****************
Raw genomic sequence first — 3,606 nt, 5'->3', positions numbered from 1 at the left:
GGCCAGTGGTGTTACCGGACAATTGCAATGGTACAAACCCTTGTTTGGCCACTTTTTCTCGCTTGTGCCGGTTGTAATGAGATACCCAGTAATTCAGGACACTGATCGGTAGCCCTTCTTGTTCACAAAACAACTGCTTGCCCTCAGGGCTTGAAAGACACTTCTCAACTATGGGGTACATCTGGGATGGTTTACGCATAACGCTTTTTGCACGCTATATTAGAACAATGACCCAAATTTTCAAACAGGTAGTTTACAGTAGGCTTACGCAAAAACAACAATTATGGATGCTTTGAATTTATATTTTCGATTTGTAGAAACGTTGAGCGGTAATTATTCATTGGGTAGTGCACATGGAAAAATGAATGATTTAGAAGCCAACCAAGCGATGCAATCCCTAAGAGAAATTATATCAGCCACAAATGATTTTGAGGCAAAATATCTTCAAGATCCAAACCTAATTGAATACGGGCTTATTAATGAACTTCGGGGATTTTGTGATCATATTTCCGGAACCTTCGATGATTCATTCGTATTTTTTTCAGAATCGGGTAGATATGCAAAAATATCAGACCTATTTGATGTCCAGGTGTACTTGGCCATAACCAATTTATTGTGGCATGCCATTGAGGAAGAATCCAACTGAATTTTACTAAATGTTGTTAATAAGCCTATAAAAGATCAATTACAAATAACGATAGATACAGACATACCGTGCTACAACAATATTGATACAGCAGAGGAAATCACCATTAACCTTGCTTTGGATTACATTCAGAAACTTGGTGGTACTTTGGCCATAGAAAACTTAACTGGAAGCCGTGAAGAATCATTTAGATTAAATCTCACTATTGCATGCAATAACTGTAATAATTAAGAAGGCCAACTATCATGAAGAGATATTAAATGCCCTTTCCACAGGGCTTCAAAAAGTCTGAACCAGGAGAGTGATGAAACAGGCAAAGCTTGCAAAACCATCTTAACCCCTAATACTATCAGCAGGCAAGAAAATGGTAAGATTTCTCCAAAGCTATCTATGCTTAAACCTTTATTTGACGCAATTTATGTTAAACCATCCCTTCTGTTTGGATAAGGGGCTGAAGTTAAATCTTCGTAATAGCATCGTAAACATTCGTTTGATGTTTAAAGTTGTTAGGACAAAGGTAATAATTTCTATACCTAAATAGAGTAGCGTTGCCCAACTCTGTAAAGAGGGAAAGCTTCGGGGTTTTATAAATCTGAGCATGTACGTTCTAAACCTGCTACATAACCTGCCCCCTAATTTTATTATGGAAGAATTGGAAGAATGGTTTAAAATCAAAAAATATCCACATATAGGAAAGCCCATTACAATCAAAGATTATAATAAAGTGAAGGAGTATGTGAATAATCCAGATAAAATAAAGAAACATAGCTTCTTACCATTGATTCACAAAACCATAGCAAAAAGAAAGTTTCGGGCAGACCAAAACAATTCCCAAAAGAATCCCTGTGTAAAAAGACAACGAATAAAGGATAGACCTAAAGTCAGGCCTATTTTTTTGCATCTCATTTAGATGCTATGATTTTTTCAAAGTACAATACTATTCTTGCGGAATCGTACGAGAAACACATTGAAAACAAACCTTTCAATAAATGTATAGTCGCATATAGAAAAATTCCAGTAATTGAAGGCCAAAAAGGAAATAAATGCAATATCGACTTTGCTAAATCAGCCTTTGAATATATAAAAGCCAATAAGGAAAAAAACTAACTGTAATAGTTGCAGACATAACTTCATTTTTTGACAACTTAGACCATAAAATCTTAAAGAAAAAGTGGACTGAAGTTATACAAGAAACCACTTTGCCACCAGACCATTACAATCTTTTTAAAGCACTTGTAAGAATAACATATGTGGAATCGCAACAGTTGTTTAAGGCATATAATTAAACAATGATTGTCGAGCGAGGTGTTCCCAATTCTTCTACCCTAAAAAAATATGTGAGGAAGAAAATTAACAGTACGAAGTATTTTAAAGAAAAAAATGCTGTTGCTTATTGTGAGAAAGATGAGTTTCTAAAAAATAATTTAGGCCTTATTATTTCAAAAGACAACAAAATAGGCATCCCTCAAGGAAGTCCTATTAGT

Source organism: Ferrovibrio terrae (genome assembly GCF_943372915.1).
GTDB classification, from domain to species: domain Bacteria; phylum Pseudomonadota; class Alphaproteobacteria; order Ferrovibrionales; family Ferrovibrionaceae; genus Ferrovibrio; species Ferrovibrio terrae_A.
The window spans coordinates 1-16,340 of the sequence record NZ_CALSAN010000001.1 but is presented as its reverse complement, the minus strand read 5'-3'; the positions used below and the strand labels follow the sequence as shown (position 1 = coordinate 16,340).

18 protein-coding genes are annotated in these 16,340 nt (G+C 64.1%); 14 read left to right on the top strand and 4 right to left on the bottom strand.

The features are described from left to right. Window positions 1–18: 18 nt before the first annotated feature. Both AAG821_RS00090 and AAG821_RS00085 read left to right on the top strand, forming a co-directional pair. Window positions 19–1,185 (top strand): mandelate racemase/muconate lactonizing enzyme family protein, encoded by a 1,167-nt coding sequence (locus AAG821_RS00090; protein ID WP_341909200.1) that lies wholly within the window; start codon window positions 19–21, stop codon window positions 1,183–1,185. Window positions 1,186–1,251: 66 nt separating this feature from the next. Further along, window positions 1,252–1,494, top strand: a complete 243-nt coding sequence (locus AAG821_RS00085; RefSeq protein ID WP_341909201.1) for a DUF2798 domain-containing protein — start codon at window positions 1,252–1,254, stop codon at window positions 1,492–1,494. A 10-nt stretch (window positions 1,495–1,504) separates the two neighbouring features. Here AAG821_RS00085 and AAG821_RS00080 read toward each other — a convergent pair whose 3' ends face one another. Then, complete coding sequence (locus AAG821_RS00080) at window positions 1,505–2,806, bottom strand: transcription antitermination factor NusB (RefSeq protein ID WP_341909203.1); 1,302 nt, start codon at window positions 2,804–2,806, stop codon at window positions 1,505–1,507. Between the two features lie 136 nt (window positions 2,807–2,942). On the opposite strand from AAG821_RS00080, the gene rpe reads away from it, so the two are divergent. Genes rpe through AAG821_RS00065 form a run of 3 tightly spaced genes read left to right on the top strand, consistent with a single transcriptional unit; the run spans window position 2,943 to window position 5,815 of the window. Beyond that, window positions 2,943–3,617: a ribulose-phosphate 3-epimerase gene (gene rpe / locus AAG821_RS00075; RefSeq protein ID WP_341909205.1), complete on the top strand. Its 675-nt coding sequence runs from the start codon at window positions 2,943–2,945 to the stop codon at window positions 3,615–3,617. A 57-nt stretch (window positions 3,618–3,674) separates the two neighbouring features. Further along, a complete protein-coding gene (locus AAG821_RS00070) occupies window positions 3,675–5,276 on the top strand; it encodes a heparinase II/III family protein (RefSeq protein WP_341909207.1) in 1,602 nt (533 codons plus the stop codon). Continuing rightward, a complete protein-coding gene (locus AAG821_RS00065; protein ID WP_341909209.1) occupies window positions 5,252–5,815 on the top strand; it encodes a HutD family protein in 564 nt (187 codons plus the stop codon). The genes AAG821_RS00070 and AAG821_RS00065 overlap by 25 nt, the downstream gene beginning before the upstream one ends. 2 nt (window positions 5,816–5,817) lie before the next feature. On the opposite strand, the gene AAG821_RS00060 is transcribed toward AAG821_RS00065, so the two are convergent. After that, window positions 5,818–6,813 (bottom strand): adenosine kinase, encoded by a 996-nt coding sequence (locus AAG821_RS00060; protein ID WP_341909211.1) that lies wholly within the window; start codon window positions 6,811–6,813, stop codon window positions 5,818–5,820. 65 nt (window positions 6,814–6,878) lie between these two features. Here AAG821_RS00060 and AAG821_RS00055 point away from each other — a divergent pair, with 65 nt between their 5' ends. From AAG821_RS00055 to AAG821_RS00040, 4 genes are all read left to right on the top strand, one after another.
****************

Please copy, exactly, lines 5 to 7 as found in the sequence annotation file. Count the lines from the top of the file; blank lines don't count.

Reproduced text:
The window spans coordinates 1-16,340 of the sequence record NZ_CALSAN010000001.1 but is presented as its reverse complement, the minus strand read 5'-3'; the positions used below and the strand labels follow the sequence as shown (position 1 = coordinate 16,340).

18 protein-coding genes are annotated in these 16,340 nt (G+C 64.1%); 14 read left to right on the top strand and 4 right to left on the bottom strand.

The features are described from left to right. Window positions 1–18: 18 nt before the first annotated feature. Both AAG821_RS00090 and AAG821_RS00085 read left to right on the top strand, forming a co-directional pair. Window positions 19–1,185 (top strand): mandelate racemase/muconate lactonizing enzyme family protein, encoded by a 1,167-nt coding sequence (locus AAG821_RS00090; protein ID WP_341909200.1) that lies wholly within the window; start codon window positions 19–21, stop codon window positions 1,183–1,185. Window positions 1,186–1,251: 66 nt separating this feature from the next. Further along, window positions 1,252–1,494, top strand: a complete 243-nt coding sequence (locus AAG821_RS00085; RefSeq protein ID WP_341909201.1) for a DUF2798 domain-containing protein — start codon at window positions 1,252–1,254, stop codon at window positions 1,492–1,494. A 10-nt stretch (window positions 1,495–1,504) separates the two neighbouring features. Here AAG821_RS00085 and AAG821_RS00080 read toward each other — a convergent pair whose 3' ends face one another. Then, complete coding sequence (locus AAG821_RS00080) at window positions 1,505–2,806, bottom strand: transcription antitermination factor NusB (RefSeq protein ID WP_341909203.1); 1,302 nt, start codon at window positions 2,804–2,806, stop codon at window positions 1,505–1,507. Between the two features lie 136 nt (window positions 2,807–2,942). On the opposite strand from AAG821_RS00080, the gene rpe reads away from it, so the two are divergent. Genes rpe through AAG821_RS00065 form a run of 3 tightly spaced genes read left to right on the top strand, consistent with a single transcriptional unit; the run spans window position 2,943 to window position 5,815 of the window. Beyond that, window positions 2,943–3,617: a ribulose-phosphate 3-epimerase gene (gene rpe / locus AAG821_RS00075; RefSeq protein ID WP_341909205.1), complete on the top strand. Its 675-nt coding sequence runs from the start codon at window positions 2,943–2,945 to the stop codon at window positions 3,615–3,617. A 57-nt stretch (window positions 3,618–3,674) separates the two neighbouring features. Further along, a complete protein-coding gene (locus AAG821_RS00070) occupies window positions 3,675–5,276 on the top strand; it encodes a heparinase II/III family protein (RefSeq protein WP_341909207.1) in 1,602 nt (533 codons plus the stop codon). Continuing rightward, a complete protein-coding gene (locus AAG821_RS00065; protein ID WP_341909209.1) occupies window positions 5,252–5,815 on the top strand; it encodes a HutD family protein in 564 nt (187 codons plus the stop codon). The genes AAG821_RS00070 and AAG821_RS00065 overlap by 25 nt, the downstream gene beginning before the upstream one ends. 2 nt (window positions 5,816–5,817) lie before the next feature. On the opposite strand, the gene AAG821_RS00060 is transcribed toward AAG821_RS00065, so the two are convergent. After that, window positions 5,818–6,813 (bottom strand): adenosine kinase, encoded by a 996-nt coding sequence (locus AAG821_RS00060; protein ID WP_341909211.1) that lies wholly within the window; start codon window positions 6,811–6,813, stop codon window positions 5,818–5,820. 65 nt (window positions 6,814–6,878) lie between these two features. Here AAG821_RS00060 and AAG821_RS00055 point away from each other — a divergent pair, with 65 nt between their 5' ends. From AAG821_RS00055 to AAG821_RS00040, 4 genes are all read left to right on the top strand, one after another.